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Tory Story
One of the notes pasted around the UK to highlight life under Tory austerity with the hashtag #ToryStory on Twittervia Twitter (@Prolapsarian)

These bleak stories of British life under Tory austerity are going viral

The #ToryStory Twitter trend is showcasing urgent issues of mental health, homelessness, and housing under the Conservative government

Contrary to what the Tories want us to believe, the UK is anything but strong and stable, and a series of handwritten notes posted across the country, which have gone viral under the hashtag #ToryStory, paint a heartbreaking story of the impact Conservative-sanctioned austerity has had.

It all started with a now-viral handwritten note posted at a UK bus stop, which points at the Tories’ welfare reforms (read: cuts), urging people to register and vote Labour. “Had my benefits taken away. Work two jobs now and I still barely make the rent every month. Always worried I’ll lose work if I have to take time off to care for sick family members. Don’t know how much more of this I can take. We have to get the Tories out,” it reads.

Since then, hundreds of notes have begun appearing all over the country and then elevated further on social media, telling personal stories of those impacted most by the Conservatives and their ruthless policies, who’ve spent the last nine years stripping public services, funding starvation, and distracting us with the Trojan horse that is Brexit.

Below, we’ve rounded up some of the vital stories that need to be heard.


We’re in the midst of a mental health epidemic. In the last 25 years, rates of depression and anxiety among teenagers has increased by 70 per cent, while the number of young people being admitted to hospital for psychiatric problems has doubled since 2009, and the same goes for the number of those admitted to hospital in the past three years.

Now, while you let that soak in, imagine this: by reducing funding to these mental health services, paired with a higher demand for therapy, the Tories have effectively made it increasingly difficult for affected people to access vital mental health services.


The privatisation of the NHS is no joke, and with the highest ever rate of vacant posts for nurses reported this year, at more than 43,000 missing roles, more and more vulnerable people are slipping through the net of healthcare. 

A survey by the Health Service Journal, for example, found that 93 per cent of NHS trusts are falling short, with nearly half understaffed of nurses by 10 per cent. For context, that’s three times more than five years ago. Instead, nurses are being substituted for untrained assistants.

But where are the nurses going? It started in 2016, when George Osbourne commissioned the McKinsey report, which said there would not be a need for nurses in the future. The following year, bursaries were abolished for trainee nurses, which cut the number of subsequent applicants, while 5,000 nurses returned to the EU as a result of the Brexit vote.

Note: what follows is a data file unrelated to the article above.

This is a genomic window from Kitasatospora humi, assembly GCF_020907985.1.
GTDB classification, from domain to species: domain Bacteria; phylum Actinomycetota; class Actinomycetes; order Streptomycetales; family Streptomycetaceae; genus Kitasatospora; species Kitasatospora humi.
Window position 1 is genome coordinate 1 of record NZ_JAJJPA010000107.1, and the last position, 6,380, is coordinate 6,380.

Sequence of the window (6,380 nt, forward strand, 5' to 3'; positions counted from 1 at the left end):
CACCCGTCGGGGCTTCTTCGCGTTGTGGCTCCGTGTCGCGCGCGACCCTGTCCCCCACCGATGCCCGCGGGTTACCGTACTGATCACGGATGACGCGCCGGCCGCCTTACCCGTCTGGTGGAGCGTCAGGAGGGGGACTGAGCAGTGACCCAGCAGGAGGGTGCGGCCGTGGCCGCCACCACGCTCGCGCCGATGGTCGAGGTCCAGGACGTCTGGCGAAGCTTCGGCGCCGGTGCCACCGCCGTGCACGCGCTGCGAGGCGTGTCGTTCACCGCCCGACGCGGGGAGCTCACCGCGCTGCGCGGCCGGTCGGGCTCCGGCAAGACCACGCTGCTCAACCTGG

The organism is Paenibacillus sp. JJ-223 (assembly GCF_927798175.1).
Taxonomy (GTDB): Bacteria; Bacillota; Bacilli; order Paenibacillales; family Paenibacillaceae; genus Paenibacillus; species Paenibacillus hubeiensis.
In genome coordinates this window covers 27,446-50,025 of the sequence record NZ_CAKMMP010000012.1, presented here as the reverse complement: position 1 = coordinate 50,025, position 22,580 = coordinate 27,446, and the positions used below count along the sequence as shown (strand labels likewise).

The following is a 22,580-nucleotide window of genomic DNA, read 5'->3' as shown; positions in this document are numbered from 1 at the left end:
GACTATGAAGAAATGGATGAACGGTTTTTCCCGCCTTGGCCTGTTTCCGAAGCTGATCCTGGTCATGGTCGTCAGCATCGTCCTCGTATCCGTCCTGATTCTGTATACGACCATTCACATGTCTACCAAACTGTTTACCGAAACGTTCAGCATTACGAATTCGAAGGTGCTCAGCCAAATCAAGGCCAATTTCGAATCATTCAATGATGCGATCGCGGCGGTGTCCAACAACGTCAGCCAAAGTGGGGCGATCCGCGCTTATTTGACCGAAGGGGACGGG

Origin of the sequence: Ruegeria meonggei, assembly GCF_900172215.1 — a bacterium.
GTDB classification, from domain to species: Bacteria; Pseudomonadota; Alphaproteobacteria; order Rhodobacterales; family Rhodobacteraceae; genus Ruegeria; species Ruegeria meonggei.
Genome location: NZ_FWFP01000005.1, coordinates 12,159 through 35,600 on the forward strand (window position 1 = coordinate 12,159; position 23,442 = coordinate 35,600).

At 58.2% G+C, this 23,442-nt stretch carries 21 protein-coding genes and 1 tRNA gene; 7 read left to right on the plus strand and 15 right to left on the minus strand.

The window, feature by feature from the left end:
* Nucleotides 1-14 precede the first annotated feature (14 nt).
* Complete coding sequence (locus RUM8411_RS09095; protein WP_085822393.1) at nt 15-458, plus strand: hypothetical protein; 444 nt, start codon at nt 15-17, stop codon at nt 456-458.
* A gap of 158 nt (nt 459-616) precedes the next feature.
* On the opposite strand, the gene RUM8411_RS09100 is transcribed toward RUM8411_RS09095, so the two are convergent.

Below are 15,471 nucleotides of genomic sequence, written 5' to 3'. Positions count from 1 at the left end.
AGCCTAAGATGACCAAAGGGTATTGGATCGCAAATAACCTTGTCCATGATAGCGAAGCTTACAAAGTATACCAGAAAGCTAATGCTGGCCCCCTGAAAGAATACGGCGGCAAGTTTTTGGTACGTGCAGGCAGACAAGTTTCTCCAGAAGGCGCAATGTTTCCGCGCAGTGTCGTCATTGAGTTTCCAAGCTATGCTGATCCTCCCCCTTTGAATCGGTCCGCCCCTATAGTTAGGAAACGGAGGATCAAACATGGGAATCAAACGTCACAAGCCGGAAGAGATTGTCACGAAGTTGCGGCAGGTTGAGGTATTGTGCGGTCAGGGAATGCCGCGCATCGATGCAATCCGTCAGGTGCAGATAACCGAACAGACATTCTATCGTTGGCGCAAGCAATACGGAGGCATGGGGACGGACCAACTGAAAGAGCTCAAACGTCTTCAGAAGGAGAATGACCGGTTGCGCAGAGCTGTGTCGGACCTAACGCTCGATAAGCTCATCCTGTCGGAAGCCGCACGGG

One particularly stark Tory Story comes from a working GP, who highlights below some of the suffering she has seen inflicted on her patients by the Tory government.


Welcome to generation rent, where exploitative contracts, semi-permanent contracts, and ruthless landlords are the norm. On average, 40 per cent of our wages goes paying rent every month, and two in five renters think they’ll never be able to buy a home.

Meanwhile, the Conservative party’s 2015 manifesto hasn’t delivered any of the 200,000 ‘starter homes’ it promised to build by 2020 for first-time buyers under the age of 40, to help young people onto the property ladder.

According to the National Audit Office, no such homes have been built because the government has not set aside budget for them, despite the 2015 manifesto promising £2.3 billion to support the building of the first 60,000.


Since the Tories took power in 2009, there has been a 165 per cent increase in homelessness, and this doesn’t even cover hidden homelessness in unsafe accommodations, such as squats or sofa surfing.

Much of the problem can be attributed to high rent costs, housing shortages, and welfare cuts introduced in 2012, which set into movement the benefit cap, putting the most vulnerable at serious risk.


One in five children in the UK live in homes that don’t have a healthy supply of food, which makes it the worst for child hunger in Europe. It can be put down to a combination of (you guessed it) high living costs and stagnating wages, and while the stats speak for themselves, it doesn’t stop the Tories from once again ignoring what’s right in front of them.

It was only earlier this month that Conservative election candidate Antony Calvert, who was standing in the Labour seat of Wakefield, said on Facebook: “If ever there was a reason to be involved in public office” it was to uncover the “ludicrous” idea of food poverty in the UK. That says it all.